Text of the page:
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Pilchards! (also known as sardines)

Sardine salad sandwich

I’m trying to remember the train of thought that led me to think of pilchards. I think it was because I’ve been short on fiction lately, and I wondered whether it might be time to re-read Winston Graham’s Poldark novels. That would have caused me to think about Cornwall, and that might have caused me to wonder whether pilchards are as important today to the Cornish economy as they were to the Cornish people in the Poldark novels, set in the 18th Century. And then that made me wonder: What are pilchards? I do recall that I then went to Wikipedia and looked up “pilchard.”

I was surprised to learn that pilchards are sardines. Or maybe that small pilchards are called sardines and larger pilchards are called pilchards. Then I wondered if there is a sardine industry in Cornwall today. I didn’t find an answer to that, but I did come across references saying that the best canned sardines come from Norway, from a company called King Oscar. Then I looked on Amazon, and lo!, several varieties of King Oscar sardines are available from Amazon.

For a long time, I’ve wanted to learn to like sardines. As a 99-percent vegetarian, I’m squeamish about anything that isn’t a plant, and the sight of sardines in a can is a sight unlike anything that grows in a garden. But as I looked at the varieties of sardines sold by King Oscar, I saw that one variety is filet of sardines, skinless and boneless, packed in olive oil. Hmmm. Now we’re starting to sound more like canned tuna, which I love.

I ordered a sixpack of King Oscar sardines from Amazon and was shocked to find that they had accidentally sent me a twelve-pack. I’d better like them!

In fact I think I do. They’re almost as mild as tuna. My first experiment with my twelve cans of sardines was sardine salad. I used celery, onion, lime juice, and fresh herbs — basil, parsley, and dill. It was good!

Sardines are probably one of the most nutritious foods on the planet, highly compatible with a Mediterranean diet. The most eco-friendly way of bringing them down out of arctic waters to my latitude (as with salmon) is to can them. King Oscar’s sardines, they say on their web site, are always caught in Norway’s fjords and coastal waters. They’re processed elsewhere, though (Poland and Morocco?), because, I assume, labor costs are much higher in Norway. I believe all sardines are salt cured and smoked. King Oscar promises that they use real wood smoke and not smoke flavors.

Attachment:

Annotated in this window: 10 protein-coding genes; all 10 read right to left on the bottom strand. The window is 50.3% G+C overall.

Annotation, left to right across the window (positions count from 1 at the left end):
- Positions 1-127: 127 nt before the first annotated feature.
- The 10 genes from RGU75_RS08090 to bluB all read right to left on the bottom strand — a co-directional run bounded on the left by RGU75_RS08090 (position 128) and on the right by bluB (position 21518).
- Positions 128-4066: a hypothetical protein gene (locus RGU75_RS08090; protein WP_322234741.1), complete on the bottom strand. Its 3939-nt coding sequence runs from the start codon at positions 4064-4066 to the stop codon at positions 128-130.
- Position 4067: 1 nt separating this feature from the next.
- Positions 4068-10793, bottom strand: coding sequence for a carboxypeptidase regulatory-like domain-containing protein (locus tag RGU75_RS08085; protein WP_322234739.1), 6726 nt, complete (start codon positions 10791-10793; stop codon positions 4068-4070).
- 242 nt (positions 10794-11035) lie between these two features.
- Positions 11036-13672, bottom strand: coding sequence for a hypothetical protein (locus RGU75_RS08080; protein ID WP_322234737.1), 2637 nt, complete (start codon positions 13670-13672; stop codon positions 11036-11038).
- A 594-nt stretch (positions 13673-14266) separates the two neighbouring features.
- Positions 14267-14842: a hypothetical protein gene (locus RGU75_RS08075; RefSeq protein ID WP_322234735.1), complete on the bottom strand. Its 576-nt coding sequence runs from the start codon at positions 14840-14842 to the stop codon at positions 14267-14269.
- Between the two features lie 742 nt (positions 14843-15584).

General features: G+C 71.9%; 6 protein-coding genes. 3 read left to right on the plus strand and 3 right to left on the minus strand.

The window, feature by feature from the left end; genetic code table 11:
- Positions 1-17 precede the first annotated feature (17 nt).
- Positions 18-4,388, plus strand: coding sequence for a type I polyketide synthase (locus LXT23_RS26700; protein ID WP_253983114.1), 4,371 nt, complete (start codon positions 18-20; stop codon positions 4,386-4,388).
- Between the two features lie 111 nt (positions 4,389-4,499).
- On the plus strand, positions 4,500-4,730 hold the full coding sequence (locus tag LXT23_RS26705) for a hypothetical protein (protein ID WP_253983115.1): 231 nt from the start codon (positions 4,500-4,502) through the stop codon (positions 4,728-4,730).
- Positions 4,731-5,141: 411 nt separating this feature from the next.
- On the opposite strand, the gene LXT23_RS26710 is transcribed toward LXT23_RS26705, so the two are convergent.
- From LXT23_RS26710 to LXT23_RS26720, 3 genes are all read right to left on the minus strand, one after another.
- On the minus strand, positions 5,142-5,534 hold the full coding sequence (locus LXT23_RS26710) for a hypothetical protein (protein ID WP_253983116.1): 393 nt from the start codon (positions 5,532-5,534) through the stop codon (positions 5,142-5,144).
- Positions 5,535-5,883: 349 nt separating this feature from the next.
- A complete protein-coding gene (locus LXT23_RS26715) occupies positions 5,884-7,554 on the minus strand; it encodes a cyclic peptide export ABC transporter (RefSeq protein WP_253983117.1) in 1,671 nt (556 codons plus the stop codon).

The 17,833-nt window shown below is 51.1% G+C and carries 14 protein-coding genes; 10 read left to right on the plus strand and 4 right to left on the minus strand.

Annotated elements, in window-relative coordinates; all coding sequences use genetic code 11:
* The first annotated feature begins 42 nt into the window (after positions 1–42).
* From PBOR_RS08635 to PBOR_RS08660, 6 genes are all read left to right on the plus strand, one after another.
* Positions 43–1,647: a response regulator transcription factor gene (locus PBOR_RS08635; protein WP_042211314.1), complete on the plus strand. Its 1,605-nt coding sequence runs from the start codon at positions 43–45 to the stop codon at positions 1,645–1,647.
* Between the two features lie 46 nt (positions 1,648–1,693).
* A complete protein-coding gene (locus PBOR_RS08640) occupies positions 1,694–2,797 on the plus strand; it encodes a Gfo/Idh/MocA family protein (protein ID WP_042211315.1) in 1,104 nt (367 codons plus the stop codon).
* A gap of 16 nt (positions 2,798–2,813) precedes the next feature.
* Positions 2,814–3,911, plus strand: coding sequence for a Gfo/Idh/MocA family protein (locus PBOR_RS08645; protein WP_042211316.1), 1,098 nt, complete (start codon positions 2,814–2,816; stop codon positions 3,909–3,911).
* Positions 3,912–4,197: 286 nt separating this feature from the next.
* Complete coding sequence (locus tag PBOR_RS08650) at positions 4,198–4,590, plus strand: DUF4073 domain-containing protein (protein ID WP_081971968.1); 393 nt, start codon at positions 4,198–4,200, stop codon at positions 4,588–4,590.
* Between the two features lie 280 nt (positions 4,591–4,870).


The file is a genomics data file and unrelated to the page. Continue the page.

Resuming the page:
I have two experiments in mind for the next time I open a can of sardines. I think they’d do well in a pasta dish. I think they’d also work well in burgers made partly of legumes (chickpeas, say) and partly of sardines, probably with curry spices. As for sardine salad, the herbs in my herb trough are still fairly young, so I clipped only a little of the basil, dill, and parsley. Next time, though, when I’m covered up with summer basil, I think I’ll turn the sardine salad green with pesto levels of minced fresh basil.

P.S. It happened that I had an avocado that needed to be eaten today. Avocado is a bit too mild to eat with sardines, though. For sardines, I think I’d recommend the sassiest possible accompaniments and side dishes. Pickles for sure, including dill pickles. Think curry, cumin, garlic toast, oodles of herbs … things like that.

One Comment

  1. Henry Sandigo wrote:

    I’ll have to try them, since I too love canned Tuna or fresh



    Wednesday, May 24, 2023 at 7:39 pm | Permalink

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